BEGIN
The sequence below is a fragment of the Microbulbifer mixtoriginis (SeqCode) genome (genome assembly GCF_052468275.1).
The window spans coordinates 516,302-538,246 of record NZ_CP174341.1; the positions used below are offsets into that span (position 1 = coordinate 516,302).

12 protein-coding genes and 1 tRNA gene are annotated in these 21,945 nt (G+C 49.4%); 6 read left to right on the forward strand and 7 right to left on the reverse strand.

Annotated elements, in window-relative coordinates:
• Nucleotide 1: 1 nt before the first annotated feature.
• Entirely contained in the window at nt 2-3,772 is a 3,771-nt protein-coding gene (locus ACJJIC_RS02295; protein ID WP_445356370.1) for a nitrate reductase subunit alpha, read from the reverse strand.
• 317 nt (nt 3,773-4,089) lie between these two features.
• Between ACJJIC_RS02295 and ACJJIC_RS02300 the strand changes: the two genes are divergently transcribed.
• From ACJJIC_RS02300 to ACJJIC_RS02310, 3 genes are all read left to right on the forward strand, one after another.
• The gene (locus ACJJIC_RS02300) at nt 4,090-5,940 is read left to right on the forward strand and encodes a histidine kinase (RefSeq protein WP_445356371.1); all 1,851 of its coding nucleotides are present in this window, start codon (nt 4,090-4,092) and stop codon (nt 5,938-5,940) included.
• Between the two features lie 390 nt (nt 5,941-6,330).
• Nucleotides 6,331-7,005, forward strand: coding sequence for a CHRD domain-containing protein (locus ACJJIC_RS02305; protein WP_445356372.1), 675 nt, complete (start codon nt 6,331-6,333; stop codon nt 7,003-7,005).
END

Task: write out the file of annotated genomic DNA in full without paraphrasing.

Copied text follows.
The sequence below is a fragment of the Microbulbifer mixtoriginis (SeqCode) genome (genome assembly GCF_052468275.1).
The window spans coordinates 516,302-538,246 of record NZ_CP174341.1; the positions used below are offsets into that span (position 1 = coordinate 516,302).

12 protein-coding genes and 1 tRNA gene are annotated in these 21,945 nt (G+C 49.4%); 6 read left to right on the forward strand and 7 right to left on the reverse strand.

Annotated elements, in window-relative coordinates:
• Nucleotide 1: 1 nt before the first annotated feature.
• Entirely contained in the window at nt 2-3,772 is a 3,771-nt protein-coding gene (locus ACJJIC_RS02295; protein ID WP_445356370.1) for a nitrate reductase subunit alpha, read from the reverse strand.
• 317 nt (nt 3,773-4,089) lie between these two features.
• Between ACJJIC_RS02295 and ACJJIC_RS02300 the strand changes: the two genes are divergently transcribed.
• From ACJJIC_RS02300 to ACJJIC_RS02310, 3 genes are all read left to right on the forward strand, one after another.
• The gene (locus ACJJIC_RS02300) at nt 4,090-5,940 is read left to right on the forward strand and encodes a histidine kinase (RefSeq protein WP_445356371.1); all 1,851 of its coding nucleotides are present in this window, start codon (nt 4,090-4,092) and stop codon (nt 5,938-5,940) included.
• Between the two features lie 390 nt (nt 5,941-6,330).
• Nucleotides 6,331-7,005, forward strand: coding sequence for a CHRD domain-containing protein (locus ACJJIC_RS02305; protein WP_445356372.1), 675 nt, complete (start codon nt 6,331-6,333; stop codon nt 7,003-7,005).